It is in this context that the war of ’48 occurred. What did the Jewish Agency expect would happen with the conquering of Jaffa? Even if a conservative approach had been followed Jaffa was within the UN GA plan so should have been off limits. By taking Jaffa, by massacring the citizens of Deir Yassin and capturing Haifa (and Acre within days of Declaration) it signaled to the Arab neighbours that the Jewish Agency was not playing by the rules [especially given the UN was presently meeting to discuss trusteeship].

    The ensuing years 1948-1967 when Gaza was under Egyptian [UAR] rule and the West Bank was under Jordanian rule cannot said to be a fertile period for Palestinian independence. There were enough people alive who had lost their homes and family from within what only a decade or two before had been Palestine [Bilad el-Sham etc.]. So there was hope that there could be a return to what had been.

    It was only in 1988 that the Palestine National Council realised that there was no going back to what had been. It was at this time that the PNC formally recognised Israel’s legitimacy as a state and equally asked for Israel to recognise the legitimacy of the people of Palestine (who were living under occupation since 1967). This act was a huge concession – given to many of the PLO faithful occupation had started from 1948. However, this was let go in the interest of securing at least something for the Palestinian people ie 27% of what was historic Palestine [as opposed to Jordan – which was added to the British mandate of Palestine as opposed to ‘partitioned’ as I know you are fond of saying – see the cabinet documents from 1918 posted on my site].

    In terms of your last statement – I am in agreement that the most practical approach is to try and return to the status quo 5 June 1967 [I hope you mean before the attack began not after territory gains were made]. The one bit of disagreement would relate to 1948 refugees. This is obviously a sticking point, however, serious consideration needs to be given to the possibility of allowing the right of return for 1948 Palestinians within some workable arrangement that respects the dignity and humanity of the dispossessed that shows respect to present circumstances in Israel and legitimate claims of 1948 Palestinians. The issue of Arab Jews fleeing Iraq, Egypt etc will be raised. The wrongs of this cannot prejudice the wrongs committed against Palestinians. If this question of Arab Jewish refugees is truly sought for resolution then it will obviously require a multinational conference. ie this means that peace will not be found purely by Israel and Palestinian negotiations – but a broader multilateral approach. A multilateral conference seems a scary thought in the present climate, but it is required to truly provide dignity, compensation or acknowledgement for all refugees from which ever side of the fence.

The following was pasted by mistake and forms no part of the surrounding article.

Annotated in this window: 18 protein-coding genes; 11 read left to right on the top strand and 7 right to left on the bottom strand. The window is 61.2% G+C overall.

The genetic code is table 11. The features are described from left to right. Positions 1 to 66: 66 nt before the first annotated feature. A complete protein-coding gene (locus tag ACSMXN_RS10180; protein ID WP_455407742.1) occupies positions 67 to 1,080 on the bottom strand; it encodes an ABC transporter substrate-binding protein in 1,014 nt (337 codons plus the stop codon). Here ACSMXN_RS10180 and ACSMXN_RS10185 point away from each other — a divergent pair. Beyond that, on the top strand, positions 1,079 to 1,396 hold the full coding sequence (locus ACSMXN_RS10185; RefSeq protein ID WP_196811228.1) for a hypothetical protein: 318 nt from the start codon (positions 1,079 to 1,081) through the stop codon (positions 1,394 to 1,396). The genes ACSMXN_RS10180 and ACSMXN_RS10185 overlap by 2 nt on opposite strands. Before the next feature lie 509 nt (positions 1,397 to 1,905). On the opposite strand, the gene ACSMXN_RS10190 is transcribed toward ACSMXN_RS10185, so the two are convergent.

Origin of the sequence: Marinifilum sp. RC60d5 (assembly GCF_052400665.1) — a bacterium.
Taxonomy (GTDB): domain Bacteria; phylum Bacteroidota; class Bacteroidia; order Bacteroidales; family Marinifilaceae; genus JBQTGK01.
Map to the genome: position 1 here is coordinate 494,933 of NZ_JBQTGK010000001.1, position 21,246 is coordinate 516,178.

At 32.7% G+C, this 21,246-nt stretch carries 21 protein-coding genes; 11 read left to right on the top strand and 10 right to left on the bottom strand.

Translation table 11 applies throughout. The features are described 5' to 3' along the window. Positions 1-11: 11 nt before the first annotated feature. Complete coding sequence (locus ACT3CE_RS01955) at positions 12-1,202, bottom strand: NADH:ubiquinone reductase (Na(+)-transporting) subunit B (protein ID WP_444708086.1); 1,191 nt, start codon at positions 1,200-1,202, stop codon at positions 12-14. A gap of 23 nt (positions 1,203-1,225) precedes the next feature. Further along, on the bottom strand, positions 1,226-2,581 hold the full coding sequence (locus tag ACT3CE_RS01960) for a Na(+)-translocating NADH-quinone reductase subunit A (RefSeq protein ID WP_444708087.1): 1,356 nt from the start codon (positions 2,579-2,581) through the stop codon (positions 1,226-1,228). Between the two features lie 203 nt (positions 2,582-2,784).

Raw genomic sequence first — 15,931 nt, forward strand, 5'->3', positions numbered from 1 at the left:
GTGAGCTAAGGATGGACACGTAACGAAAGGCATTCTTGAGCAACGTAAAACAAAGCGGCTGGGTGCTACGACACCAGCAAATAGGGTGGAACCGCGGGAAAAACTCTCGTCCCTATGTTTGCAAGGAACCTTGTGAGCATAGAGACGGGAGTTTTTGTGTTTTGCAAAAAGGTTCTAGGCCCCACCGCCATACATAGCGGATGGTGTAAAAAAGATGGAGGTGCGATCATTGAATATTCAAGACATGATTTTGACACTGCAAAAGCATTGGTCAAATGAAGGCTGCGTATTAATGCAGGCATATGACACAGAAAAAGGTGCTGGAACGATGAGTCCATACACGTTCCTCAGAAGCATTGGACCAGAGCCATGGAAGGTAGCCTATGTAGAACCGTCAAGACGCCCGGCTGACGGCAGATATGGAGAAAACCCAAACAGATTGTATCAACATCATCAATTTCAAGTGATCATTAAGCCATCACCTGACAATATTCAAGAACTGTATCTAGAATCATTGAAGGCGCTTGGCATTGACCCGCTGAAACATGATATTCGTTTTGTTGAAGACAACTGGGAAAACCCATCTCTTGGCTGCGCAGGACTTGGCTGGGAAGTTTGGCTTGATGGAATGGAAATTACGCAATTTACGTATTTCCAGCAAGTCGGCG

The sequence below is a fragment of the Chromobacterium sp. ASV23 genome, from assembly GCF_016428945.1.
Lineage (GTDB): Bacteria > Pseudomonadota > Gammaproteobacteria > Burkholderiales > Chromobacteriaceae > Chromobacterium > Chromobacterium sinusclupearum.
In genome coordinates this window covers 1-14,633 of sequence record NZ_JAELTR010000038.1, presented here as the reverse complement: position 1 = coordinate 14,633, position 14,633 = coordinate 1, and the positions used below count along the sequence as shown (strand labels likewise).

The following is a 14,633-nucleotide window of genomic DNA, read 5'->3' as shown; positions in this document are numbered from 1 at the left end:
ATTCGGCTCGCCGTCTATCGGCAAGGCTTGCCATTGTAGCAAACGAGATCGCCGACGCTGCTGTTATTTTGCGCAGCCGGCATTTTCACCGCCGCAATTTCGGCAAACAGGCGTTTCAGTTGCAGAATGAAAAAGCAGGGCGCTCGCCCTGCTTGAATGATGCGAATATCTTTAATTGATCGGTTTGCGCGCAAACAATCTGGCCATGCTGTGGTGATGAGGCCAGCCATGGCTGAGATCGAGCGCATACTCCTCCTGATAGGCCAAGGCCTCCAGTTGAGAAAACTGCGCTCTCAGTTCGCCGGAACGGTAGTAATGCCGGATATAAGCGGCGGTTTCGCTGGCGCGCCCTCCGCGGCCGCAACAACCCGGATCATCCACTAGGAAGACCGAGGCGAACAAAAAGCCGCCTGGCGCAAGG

7. david singer says:

    #Stewart Mills

    You fail to mention the two-state solutions proposed in 2000/2001 and 2008 which would have given the Palestinian Arabs a state in
    (i) more than 90% of the West Bank and Gaza in 2000/2001 and
    (ii) reportedly 93.5% of the West Bank with land swaps for the remaining 6.5% in 2008.

    The Palestinian Arabs demand 100% and not one square meter less. This outcome will never be achieved in negotiations.

    You also fail to mention that the Palestinians could have had their State in this entire territory at any time between 1948-1967 when not one Jew lived in Gaza or the West Bank. That period of 19 years and the period between 1967-1993 could have possibly seen this state come to fruition.

    Time waits for no man including the Palestinian Arabs.

    What might have been possible even in 2008 has probably flown out the window. The refusal of Abbas to negotiate with Israel has seen the two-state solution sink into oblivion.

    It is time to look for other solutions and the best one is to restore as far as possible the status quo that existed at 5 June 1967.

  8. David, the best solution is one that advances the best interests of human rights. For the past 43 years Palestinians have been denied their basic right of self-determination and subject to military occupation and control. From a human rights perspective the best solution is a binational state – that recognises the rich historical, cultural and spiritual heritage of all people to the land Palestinian and Jewish alike. Martin Buber, Judah Magnes, Gandhi and our own Sir Isaac Isaac’s championed this approach.

    However, the binational state idea has been effectively rejected; which has led to the 2 state solution concept – whether the 1947 view or the 1967, 1988 or 1993 view. The dangerous alternative, which is the present government approach is to keep the status quo ie Palestinians in the West Bank under lock and key with settlers continuing to expand at will.

    The hard question that need to be asked is for how long will people of conscience ignore the cries of help coming from Palestine as articulated by Rabbi Arik Asherman, Uri Avnery, Joseph Dana and the like?

  9. Lynne Newington says:

    No doubt the Vatican will weigh into the arguement waving an olive branch.
    Beware of who bearing gifts? Iv’e forgotten.